By: Tony Bedard (writer), Ardian Syaf (penciller), Vicente Cifuentes (inker), Kyle Ritter (colorist)
The Story: If this deal doesn’t go through, we’re sunk.
The Review: In my mind, there are actually few truly bad writers in the comics biz—just writers who do certain things well and other things not so well. Certainly you have your top all-rounders who can pretty much write the phonebook and make it a page-turner, and you have your hacks that can’t produce anything readable no matter the genre. But don’t overlook the writers who, when they can play to their strengths, offer some pretty worthwhile goods.
I’ve often criticized Bedard for his clear limitations as a writer, which we’ve seen in his runs on R.E.B.E.L.S. and Green Lantern Corps: he can’t seem to manage an ensemble cast very well, nor can he give credit to a plot with much complexity. But we shouldn’t ignore the points where he excels: straightforward, uncomplicated storylines with take-charge, bold personalities. This makes Flashpoint: Emperor Aquaman the ideal grounds for him to work with.
The principal cast consists entirely of characters of noble origins: Emperor Aquaman, Queen Mera, Prince Orm (who you may know as the Ocean Master), and King Brion of Markovia (Geo-Force). If they come across a little too narrow-minded, pretentious, and unrelatable, well, they are, after all, royalty. They can pull off the tinge of melodrama Bedard lends to all his dialogue: “You must take a few risks, after all, when you extend the hand of peace.”
For the most part, Bedard engagingly delivers the grim hows and whys of Western Europe becoming a casualty of war between Atlantis and New Themyscira. But you still get overwritten moments, like the heavy-handed narration in the intro distracting from the already powerful imagery. And important as it is to get the necessary exposition across, it’s always painful to have it done through characters explaining things to other characters who should already know that information: Orm recalling to Arthur the details and consequences of a plot Arthur himself masterminded is a perfect example.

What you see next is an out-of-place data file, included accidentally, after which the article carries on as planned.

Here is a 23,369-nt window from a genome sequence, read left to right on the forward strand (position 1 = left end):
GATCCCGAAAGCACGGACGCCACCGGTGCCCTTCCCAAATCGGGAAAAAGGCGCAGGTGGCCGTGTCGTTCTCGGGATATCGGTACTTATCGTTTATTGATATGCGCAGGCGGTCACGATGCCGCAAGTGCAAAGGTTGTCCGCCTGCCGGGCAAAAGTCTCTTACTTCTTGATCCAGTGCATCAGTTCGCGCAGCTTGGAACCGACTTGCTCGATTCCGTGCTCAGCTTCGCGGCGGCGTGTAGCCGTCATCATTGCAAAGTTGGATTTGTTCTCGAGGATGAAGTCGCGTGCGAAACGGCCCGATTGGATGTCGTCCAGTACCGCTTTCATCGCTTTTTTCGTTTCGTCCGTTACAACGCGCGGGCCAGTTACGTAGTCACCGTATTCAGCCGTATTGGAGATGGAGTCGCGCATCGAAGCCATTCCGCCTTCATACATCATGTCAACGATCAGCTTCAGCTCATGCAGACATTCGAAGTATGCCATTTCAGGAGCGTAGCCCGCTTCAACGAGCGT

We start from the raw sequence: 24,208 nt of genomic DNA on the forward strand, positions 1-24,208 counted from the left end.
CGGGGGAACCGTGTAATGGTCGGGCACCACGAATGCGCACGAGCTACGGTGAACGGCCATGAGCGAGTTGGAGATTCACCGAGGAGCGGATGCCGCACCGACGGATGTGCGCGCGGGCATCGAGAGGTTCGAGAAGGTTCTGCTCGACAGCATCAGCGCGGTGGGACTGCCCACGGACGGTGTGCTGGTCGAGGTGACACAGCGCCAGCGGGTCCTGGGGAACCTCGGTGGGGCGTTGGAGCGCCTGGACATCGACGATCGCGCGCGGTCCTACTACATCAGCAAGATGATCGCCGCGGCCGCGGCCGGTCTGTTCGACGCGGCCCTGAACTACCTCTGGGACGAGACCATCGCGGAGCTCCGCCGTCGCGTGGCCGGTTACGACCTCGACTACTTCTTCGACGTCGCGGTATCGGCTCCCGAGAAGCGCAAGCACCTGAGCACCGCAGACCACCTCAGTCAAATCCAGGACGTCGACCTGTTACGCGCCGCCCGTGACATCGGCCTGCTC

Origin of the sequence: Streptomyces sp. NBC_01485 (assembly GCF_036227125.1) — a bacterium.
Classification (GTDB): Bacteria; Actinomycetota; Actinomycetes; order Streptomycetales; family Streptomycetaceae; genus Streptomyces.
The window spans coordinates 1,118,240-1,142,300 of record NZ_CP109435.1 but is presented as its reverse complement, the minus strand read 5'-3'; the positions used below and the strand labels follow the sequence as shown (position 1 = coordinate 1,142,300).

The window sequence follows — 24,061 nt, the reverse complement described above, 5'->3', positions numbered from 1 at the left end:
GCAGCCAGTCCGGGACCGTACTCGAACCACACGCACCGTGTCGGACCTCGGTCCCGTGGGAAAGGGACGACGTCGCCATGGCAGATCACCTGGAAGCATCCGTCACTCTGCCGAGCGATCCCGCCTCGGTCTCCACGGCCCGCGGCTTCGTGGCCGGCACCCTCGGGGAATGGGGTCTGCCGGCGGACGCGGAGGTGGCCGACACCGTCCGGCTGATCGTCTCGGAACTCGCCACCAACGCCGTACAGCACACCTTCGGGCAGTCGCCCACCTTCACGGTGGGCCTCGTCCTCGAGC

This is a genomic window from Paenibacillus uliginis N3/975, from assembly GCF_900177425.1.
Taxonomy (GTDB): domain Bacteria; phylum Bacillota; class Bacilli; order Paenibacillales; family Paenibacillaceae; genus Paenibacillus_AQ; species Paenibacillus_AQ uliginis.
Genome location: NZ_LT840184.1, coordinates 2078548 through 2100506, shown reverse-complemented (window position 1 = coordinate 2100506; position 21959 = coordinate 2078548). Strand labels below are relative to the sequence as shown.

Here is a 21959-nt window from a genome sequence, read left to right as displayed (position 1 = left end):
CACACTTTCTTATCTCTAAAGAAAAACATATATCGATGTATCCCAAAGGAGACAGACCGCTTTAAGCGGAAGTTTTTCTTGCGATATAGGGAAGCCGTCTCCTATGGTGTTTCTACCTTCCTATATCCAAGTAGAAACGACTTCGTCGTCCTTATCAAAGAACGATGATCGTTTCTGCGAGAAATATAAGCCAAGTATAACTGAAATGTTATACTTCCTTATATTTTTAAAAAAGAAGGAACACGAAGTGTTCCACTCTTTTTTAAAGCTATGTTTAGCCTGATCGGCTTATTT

Although the cast gets portrayed with a lot of credibility, this issue does nothing to make you empathize with Aquaman, which is no shortcoming to the story given the realities of Flashpoint. With the discovery that he and Mera originally plotted the “assassination attempt” on Brion; that he ultimately betrayed Brion’s trust for his own heartless goals (noblesse oblige indeed); and that, for an action no surface-dweller committed, he took revenge on an entire continent of people, it’s pretty clear Arthur’s a driven monster—which is as it should be.
Syaf’s work on this issue looks nothing less than beautiful, what with all the famous European icons he gets to depict, both pre and post-sinking. His opening sequence of Aquaman swimming through the ruins of Rome and its great works of art (most notably Michelangelo’s Pietà) not only looks amazingly convincing, it has emotional resonance all its own, which Bedard’s narration almost ruins. Cifuentes’ inks give depth to Syaf’s lines without obscuring their lovely details, and Ritter’s colors give a cinematic presence to the whole issue.
Conclusion: Considering the importance of Aquaman and Wonder Woman’s conflict to the events of Flashpoint, it’s a relief this tie-in is both informative and engaging.
– Minhquan Nguyen
Some Musings: – I appreciate Syaf using German chancellor Angela Merkel and Italian president Giorgio Napolitano as references for their fictional counterparts here. But “monsieur President” looks nothing like Nikolas Sarkozy.